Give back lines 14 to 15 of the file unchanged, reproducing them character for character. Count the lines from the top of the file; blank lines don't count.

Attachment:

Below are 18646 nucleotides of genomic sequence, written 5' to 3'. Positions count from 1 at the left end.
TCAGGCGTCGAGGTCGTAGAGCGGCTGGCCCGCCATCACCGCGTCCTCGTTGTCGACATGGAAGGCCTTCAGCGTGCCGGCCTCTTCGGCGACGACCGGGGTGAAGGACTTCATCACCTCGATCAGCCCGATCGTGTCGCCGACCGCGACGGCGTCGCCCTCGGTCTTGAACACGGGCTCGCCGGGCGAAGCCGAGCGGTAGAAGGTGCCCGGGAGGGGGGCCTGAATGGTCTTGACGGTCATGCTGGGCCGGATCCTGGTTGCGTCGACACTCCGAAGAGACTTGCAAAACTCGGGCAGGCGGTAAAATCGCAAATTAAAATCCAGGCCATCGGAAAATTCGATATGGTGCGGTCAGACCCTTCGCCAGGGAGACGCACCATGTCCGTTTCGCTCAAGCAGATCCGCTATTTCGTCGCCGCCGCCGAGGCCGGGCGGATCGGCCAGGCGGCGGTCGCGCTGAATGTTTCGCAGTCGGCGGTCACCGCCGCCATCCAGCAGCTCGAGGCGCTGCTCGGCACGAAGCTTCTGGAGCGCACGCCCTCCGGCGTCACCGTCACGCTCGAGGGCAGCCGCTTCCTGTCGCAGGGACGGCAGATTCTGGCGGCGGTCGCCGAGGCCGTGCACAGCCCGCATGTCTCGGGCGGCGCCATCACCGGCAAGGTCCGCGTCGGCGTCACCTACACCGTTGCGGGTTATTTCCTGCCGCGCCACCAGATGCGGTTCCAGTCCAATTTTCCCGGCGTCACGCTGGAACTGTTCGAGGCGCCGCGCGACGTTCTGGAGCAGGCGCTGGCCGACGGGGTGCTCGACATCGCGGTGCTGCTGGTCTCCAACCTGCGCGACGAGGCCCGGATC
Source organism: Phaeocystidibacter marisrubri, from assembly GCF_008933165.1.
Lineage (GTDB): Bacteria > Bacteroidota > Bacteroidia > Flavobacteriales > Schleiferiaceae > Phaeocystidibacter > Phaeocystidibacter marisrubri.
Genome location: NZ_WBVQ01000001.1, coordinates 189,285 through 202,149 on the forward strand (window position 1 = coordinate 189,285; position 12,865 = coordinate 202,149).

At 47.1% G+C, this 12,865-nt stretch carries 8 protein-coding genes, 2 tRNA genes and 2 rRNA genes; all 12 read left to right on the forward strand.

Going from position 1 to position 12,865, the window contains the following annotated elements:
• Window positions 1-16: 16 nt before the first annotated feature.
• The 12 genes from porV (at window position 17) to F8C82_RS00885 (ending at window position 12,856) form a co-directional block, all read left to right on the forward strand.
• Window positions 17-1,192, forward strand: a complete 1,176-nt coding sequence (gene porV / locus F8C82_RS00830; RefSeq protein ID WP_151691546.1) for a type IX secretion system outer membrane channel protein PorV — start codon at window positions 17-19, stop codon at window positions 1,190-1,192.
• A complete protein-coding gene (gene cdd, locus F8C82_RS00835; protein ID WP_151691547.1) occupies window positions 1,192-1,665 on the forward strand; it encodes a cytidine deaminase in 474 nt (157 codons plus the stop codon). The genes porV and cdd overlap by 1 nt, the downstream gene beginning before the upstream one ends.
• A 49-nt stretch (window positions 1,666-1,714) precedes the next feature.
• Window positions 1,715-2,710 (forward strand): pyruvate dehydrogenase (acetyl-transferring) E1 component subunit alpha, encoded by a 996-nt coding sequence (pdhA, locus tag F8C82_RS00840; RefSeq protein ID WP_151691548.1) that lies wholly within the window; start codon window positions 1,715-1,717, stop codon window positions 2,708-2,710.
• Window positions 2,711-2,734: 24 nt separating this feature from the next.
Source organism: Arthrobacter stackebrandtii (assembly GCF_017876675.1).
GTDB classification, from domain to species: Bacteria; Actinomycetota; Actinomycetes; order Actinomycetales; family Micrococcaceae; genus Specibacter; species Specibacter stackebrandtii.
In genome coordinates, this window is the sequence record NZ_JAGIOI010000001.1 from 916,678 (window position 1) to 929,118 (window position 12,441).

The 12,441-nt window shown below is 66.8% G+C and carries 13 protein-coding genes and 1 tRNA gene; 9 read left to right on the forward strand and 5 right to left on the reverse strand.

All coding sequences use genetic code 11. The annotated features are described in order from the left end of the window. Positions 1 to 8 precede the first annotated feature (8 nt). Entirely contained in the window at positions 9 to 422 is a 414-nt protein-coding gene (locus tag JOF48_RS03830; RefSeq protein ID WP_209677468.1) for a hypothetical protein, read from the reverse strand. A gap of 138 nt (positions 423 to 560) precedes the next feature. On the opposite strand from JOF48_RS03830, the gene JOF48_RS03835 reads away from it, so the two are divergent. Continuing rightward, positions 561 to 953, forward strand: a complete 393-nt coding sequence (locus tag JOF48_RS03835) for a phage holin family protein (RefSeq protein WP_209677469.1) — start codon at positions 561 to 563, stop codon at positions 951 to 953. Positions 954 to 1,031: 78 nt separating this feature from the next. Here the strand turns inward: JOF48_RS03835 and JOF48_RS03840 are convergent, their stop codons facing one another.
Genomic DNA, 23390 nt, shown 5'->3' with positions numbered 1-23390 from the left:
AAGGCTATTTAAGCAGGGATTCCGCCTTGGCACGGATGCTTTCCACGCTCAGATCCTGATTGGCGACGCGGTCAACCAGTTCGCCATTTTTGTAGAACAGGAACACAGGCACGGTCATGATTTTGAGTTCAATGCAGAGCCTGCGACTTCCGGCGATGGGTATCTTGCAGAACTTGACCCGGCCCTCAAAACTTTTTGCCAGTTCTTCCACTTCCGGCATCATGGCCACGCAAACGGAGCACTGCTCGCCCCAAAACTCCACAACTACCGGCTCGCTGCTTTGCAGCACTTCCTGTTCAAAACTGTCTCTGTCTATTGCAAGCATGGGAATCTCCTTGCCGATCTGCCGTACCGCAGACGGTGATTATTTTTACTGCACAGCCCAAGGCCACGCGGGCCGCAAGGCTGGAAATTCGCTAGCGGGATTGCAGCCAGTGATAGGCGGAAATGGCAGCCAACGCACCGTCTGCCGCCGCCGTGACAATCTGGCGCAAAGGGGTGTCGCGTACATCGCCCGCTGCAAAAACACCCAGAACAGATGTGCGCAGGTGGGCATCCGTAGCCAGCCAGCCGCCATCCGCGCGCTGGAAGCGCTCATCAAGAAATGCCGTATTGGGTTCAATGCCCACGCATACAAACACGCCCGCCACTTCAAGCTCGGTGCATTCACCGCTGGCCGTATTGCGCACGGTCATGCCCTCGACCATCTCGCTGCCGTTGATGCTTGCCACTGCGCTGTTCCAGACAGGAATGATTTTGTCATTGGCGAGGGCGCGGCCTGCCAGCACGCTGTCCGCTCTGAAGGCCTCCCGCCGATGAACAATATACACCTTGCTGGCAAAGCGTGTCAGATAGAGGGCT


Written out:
• Window positions 2,711-2,734: 24 nt separating this feature from the next.
Source organism: Arthrobacter stackebrandtii (assembly GCF_017876675.1).